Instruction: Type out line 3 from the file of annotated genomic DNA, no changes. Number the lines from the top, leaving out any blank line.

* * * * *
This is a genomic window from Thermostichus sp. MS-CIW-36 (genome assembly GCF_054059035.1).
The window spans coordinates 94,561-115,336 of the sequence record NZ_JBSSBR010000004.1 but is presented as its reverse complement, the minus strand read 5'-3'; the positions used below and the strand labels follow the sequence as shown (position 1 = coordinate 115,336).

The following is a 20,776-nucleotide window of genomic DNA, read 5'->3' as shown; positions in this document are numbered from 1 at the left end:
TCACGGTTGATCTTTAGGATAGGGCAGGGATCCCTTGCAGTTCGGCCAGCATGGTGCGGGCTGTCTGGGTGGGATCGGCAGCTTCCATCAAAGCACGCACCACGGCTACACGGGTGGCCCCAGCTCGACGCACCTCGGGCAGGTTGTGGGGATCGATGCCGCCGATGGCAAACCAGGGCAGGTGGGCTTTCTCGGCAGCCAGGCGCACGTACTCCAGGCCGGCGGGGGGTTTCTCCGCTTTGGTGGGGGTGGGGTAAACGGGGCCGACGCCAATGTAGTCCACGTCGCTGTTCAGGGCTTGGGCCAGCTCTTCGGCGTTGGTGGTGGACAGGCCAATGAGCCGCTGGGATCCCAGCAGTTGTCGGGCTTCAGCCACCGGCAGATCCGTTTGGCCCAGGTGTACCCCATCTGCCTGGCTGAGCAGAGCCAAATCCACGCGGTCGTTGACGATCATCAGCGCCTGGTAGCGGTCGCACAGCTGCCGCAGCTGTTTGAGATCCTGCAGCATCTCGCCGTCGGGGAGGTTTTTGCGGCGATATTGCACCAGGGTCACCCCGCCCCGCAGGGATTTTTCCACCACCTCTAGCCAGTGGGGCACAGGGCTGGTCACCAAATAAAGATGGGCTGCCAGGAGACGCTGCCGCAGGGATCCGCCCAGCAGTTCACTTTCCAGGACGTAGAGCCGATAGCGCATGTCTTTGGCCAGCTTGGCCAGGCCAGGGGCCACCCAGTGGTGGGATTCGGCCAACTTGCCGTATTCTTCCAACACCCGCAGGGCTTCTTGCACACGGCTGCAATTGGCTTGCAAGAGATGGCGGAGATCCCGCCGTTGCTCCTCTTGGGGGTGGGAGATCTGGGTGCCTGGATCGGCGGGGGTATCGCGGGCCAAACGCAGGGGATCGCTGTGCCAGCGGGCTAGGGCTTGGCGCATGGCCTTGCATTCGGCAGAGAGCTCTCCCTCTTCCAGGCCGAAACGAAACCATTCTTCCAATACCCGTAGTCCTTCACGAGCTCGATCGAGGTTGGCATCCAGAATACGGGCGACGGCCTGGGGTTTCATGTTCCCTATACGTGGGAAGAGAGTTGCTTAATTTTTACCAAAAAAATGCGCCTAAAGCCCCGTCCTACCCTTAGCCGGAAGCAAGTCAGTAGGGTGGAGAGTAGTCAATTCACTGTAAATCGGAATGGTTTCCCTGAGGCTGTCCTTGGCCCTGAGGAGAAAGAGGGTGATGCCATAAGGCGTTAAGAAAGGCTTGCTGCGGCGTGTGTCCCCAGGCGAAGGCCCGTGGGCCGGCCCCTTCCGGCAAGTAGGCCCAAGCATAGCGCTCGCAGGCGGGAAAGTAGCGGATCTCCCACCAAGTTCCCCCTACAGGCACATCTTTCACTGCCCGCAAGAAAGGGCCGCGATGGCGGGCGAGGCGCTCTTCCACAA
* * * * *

The following is a 20,776-nucleotide window of genomic DNA, read 5'->3' as shown; positions in this document are numbered from 1 at the left end: